Due to the disadvantages associated with RCA, attempts were made to develop a reliable PCR�]based assay for the specific detection of episomal BSOLV, Banana streak GF virus (BSGFV), BSMYV and BSIMV. For BSOLV and BSGFV, the integrated sequences exist in rearranged, repeated and partially inverted portions at their site of integration. Therefore, for these two viruses, primers sets were designed by mapping previously published sequences of their endogenous counterparts onto published sequences of the episomal genomes. For BSOLV, two primer sets were designed while, for BSGFV, a single primer set was designed. The episomalspecificity of these primer sets was assessed by testing 106 plant samples collected during surveys in Kenya and Uganda, and 33 leaf samples from a wide range of banana cultivars maintained in TC at the Maroochy Research Station of the Department of Employment, Economic Development and Innovation (DEEDI), Queensland. All of these samples had previously been tested for episomal BSV by RCA and for both BSOLV and BSGFV by PCR using published primer sets. The outcome from these analyses was that the newly designed primer sets for BSOLV and BSGFV were able to distinguish between episomal BSV and eBSV in most cultivars with some B�]genome component. In some samples, however, amplification was observed using the putative episomal�]specific primer sets where episomal BSV was not identified using RCA. This may reflect a difference in the sensitivity of PCR compared to RCA, or possibly the presence of an eBSV sequence of different conformation.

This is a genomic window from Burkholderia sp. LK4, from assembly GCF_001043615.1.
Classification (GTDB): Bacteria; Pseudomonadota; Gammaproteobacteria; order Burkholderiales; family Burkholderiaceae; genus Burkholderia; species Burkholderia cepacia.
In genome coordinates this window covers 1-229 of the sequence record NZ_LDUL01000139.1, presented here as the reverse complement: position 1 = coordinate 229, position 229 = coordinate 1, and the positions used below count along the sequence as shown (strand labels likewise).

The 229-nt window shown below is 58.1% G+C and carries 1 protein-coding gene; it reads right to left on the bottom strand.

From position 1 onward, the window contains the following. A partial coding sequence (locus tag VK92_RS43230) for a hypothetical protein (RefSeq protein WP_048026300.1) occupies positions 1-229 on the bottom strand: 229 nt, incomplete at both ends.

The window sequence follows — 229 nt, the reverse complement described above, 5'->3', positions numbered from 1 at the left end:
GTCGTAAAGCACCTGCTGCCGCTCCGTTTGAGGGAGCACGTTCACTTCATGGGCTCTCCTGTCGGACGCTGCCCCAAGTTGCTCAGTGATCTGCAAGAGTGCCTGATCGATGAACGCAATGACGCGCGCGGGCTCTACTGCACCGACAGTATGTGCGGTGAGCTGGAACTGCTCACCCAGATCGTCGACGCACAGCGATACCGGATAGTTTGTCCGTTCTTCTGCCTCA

Since the sequences of the respective eBSV for BSMYV and BSIMV in the M. balbisiana genome are not available, a series of random primer combinations were tested in an attempt to find potential episomal�]specific primer sets for BSMYV and BSIMV. Of an initial 20 primer combinations screened for BSMYV detection on a small number of control samples, 11 primers sets appeared to be episomal�]specific. However, subsequent testing of two of these primer combinations on a larger number of control samples resulted in some inconsistent results which will require further investigation. Testing of the 25 primer combinations for episomal�]specific detection of BSIMV on a number of control samples showed that none were able to discriminate between episomal and endogenous BSIMV.